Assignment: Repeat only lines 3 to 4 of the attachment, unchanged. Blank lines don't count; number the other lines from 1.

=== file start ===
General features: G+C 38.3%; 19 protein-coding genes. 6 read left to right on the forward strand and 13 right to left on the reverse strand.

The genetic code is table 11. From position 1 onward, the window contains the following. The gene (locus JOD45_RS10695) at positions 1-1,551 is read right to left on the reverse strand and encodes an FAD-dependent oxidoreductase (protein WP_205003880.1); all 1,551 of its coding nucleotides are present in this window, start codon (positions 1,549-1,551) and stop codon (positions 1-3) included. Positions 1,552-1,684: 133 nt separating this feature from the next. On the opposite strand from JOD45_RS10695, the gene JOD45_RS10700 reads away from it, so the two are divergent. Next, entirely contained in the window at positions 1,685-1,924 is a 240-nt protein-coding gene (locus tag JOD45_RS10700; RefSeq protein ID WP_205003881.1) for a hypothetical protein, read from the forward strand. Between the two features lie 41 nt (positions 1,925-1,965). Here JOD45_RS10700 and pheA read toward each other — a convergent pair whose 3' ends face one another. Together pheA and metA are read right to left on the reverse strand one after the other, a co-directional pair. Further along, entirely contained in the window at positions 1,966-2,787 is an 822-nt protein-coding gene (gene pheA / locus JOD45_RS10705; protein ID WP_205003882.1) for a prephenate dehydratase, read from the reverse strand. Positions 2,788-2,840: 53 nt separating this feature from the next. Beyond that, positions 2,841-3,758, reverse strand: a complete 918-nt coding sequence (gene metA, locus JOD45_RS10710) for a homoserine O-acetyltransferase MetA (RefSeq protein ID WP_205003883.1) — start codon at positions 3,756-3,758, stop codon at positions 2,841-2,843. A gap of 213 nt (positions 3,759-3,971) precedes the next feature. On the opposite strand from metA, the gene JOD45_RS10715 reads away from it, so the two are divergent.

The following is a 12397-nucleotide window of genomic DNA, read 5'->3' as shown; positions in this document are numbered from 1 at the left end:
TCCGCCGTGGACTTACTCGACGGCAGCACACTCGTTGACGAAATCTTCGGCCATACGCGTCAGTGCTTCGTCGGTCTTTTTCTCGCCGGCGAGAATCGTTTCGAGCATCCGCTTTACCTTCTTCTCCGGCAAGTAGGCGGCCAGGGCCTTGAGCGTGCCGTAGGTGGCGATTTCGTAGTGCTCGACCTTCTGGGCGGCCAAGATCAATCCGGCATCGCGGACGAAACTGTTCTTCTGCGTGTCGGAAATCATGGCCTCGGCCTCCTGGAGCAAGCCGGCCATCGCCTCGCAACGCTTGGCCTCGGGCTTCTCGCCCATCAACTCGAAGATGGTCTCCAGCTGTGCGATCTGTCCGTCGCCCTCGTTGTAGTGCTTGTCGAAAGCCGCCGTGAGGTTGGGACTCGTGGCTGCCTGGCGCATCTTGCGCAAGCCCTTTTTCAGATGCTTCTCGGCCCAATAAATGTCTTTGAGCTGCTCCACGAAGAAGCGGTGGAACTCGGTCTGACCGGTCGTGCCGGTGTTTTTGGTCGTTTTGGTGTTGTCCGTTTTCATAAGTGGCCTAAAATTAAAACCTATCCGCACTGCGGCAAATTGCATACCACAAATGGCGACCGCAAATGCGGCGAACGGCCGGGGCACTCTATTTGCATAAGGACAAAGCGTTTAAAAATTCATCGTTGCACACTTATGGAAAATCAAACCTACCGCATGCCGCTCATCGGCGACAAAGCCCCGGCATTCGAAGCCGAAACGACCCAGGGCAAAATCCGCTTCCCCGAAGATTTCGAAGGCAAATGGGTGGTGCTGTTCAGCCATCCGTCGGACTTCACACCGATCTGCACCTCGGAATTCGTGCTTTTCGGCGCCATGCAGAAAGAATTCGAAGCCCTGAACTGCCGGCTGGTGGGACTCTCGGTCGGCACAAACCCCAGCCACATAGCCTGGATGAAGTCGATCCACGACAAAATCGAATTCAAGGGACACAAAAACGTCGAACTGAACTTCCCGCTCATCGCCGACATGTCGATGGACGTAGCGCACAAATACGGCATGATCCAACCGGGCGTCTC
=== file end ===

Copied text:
The following is a 12397-nucleotide window of genomic DNA, read 5'->3' as shown; positions in this document are numbered from 1 at the left end:
TCCGCCGTGGACTTACTCGACGGCAGCACACTCGTTGACGAAATCTTCGGCCATACGCGTCAGTGCTTCGTCGGTCTTTTTCTCGCCGGCGAGAATCGTTTCGAGCATCCGCTTTACCTTCTTCTCCGGCAAGTAGGCGGCCAGGGCCTTGAGCGTGCCGTAGGTGGCGATTTCGTAGTGCTCGACCTTCTGGGCGGCCAAGATCAATCCGGCATCGCGGACGAAACTGTTCTTCTGCGTGTCGGAAATCATGGCCTCGGCCTCCTGGAGCAAGCCGGCCATCGCCTCGCAACGCTTGGCCTCGGGCTTCTCGCCCATCAACTCGAAGATGGTCTCCAGCTGTGCGATCTGTCCGTCGCCCTCGTTGTAGTGCTTGTCGAAAGCCGCCGTGAGGTTGGGACTCGTGGCTGCCTGGCGCATCTTGCGCAAGCCCTTTTTCAGATGCTTCTCGGCCCAATAAATGTCTTTGAGCTGCTCCACGAAGAAGCGGTGGAACTCGGTCTGACCGGTCGTGCCGGTGTTTTTGGTCGTTTTGGTGTTGTCCGTTTTCATAAGTGGCCTAAAATTAAAACCTATCCGCACTGCGGCAAATTGCATACCACAAATGGCGACCGCAAATGCGGCGAACGGCCGGGGCACTCTATTTGCATAAGGACAAAGCGTTTAAAAATTCATCGTTGCACACTTATGGAAAATCAAACCTACCGCATGCCGCTCATCGGCGACAAAGCCCCGGCATTCGAAGCCGAAACGACCCAGGGCAAAATCCGCTTCCCCGAAGATTTCGAAGGCAAATGGGTGGTGCTGTTCAGCCATCCGTCGGACTTCACACCGATCTGCACCTCGGAATTCGTGCTTTTCGGCGCCATGCAGAAAGAATTCGAAGCCCTGAACTGCCGGCTGGTGGGACTCTCGGTCGGCACAAACCCCAGCCACATAGCCTGGATGAAGTCGATCCACGACAAAATCGAATTCAAGGGACACAAAAACGTCGAACTGAACTTCCCGCTCATCGCCGACATGTCGATGGACGTAGCGCACAAATACGGCATGATCCAACCGGGCGTCTC